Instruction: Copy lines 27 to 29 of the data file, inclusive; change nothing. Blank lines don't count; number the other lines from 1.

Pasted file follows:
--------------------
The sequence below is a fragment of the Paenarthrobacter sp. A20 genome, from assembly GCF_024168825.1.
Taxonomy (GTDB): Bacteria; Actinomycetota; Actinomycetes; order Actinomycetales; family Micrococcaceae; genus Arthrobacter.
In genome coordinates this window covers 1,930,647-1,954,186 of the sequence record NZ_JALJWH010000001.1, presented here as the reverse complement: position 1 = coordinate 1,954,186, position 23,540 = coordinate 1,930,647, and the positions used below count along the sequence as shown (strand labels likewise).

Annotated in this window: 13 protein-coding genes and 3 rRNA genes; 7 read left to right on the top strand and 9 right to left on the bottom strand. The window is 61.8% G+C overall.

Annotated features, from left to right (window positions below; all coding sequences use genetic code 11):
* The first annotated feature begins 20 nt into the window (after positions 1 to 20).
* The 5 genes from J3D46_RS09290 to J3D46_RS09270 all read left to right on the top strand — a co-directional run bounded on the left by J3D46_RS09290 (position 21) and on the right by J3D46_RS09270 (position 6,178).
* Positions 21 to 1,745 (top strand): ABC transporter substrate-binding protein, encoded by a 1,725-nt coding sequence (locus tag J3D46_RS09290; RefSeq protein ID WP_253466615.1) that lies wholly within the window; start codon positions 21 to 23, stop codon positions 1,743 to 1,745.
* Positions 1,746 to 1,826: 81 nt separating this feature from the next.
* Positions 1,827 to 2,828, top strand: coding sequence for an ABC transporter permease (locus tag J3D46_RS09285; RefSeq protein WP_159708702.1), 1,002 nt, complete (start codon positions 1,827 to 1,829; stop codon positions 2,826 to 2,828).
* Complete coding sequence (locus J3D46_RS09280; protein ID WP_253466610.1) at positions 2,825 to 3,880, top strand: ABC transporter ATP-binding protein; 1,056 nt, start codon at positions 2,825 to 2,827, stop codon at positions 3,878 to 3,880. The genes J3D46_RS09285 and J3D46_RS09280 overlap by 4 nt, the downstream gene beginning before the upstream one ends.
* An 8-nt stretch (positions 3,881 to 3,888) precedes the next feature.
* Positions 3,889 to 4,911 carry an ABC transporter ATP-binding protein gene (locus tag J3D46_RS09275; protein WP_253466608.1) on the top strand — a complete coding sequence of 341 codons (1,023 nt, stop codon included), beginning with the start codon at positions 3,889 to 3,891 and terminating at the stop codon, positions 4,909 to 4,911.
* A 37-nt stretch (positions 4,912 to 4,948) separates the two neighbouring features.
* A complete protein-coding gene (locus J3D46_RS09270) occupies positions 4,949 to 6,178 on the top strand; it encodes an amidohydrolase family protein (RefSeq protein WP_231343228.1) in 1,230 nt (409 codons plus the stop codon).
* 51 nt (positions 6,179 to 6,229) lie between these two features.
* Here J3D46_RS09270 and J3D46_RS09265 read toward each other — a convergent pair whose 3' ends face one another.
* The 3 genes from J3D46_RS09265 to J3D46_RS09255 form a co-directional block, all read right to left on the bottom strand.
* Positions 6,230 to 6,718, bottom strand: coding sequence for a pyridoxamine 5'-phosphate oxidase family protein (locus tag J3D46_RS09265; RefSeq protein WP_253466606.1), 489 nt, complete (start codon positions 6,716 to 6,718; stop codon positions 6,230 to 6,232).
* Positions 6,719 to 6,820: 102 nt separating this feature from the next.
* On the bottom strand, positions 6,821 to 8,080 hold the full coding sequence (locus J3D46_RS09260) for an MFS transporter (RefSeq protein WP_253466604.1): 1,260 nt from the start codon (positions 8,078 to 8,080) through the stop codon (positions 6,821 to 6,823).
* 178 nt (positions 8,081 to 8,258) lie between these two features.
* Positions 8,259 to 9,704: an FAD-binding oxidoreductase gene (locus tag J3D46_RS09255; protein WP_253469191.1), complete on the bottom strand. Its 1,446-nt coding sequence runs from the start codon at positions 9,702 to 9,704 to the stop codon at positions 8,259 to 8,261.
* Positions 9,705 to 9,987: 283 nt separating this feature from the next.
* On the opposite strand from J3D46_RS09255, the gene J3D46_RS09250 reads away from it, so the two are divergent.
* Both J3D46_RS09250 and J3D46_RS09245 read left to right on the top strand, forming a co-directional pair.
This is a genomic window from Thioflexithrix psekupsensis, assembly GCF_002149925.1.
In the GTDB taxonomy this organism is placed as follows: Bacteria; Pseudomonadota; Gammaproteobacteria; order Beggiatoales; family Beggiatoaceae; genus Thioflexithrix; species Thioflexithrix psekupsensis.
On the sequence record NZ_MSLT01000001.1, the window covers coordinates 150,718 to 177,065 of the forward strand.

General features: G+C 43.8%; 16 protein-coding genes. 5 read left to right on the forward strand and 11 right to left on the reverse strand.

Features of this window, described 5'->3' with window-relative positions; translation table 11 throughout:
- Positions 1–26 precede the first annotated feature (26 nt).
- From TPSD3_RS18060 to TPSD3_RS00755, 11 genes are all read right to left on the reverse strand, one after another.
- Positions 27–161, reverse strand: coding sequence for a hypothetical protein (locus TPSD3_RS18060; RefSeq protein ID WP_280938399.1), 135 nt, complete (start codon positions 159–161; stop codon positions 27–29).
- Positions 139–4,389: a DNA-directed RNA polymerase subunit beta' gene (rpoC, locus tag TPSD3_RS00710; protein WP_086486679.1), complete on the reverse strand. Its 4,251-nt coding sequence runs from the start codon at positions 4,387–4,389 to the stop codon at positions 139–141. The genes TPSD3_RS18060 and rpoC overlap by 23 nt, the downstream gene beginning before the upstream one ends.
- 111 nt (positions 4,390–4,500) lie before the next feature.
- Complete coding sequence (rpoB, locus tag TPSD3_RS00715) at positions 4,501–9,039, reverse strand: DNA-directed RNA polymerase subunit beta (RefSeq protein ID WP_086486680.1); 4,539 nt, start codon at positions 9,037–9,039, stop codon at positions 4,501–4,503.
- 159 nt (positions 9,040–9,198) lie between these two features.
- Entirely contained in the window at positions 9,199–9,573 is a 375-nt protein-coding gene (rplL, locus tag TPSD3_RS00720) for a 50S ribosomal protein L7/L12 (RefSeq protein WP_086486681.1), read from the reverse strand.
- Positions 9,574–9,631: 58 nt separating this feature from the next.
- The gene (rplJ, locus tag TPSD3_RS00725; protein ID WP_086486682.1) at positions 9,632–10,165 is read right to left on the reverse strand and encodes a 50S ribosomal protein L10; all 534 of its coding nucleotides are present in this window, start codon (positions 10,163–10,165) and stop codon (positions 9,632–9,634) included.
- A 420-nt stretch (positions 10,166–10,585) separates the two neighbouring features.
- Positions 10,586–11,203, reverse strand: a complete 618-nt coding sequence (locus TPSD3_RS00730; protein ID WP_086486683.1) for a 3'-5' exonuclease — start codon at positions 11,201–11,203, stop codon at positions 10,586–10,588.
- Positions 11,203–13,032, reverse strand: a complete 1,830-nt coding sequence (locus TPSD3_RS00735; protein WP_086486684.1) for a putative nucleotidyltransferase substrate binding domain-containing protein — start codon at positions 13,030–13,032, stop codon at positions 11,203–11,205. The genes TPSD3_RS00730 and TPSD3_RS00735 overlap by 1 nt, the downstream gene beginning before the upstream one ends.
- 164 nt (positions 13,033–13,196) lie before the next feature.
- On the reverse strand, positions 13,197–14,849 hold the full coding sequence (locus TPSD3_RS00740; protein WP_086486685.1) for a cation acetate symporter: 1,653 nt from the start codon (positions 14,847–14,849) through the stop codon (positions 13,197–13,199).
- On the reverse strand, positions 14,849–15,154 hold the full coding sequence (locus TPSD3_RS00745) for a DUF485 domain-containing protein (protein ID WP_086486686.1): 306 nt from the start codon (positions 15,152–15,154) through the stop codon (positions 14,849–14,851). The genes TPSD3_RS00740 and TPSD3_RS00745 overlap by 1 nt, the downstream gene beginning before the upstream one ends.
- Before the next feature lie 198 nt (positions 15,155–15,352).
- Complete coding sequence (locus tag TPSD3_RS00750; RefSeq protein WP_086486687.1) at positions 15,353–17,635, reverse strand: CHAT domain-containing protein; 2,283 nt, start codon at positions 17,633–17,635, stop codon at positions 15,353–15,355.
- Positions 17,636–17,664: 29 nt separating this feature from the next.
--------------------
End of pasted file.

This is a genomic window from Thioflexithrix psekupsensis, assembly GCF_002149925.1.
In the GTDB taxonomy this organism is placed as follows: Bacteria; Pseudomonadota; Gammaproteobacteria; order Beggiatoales; family Beggiatoaceae; genus Thioflexithrix; species Thioflexithrix psekupsensis.
On the sequence record NZ_MSLT01000001.1, the window covers coordinates 150,718 to 177,065 of the forward strand.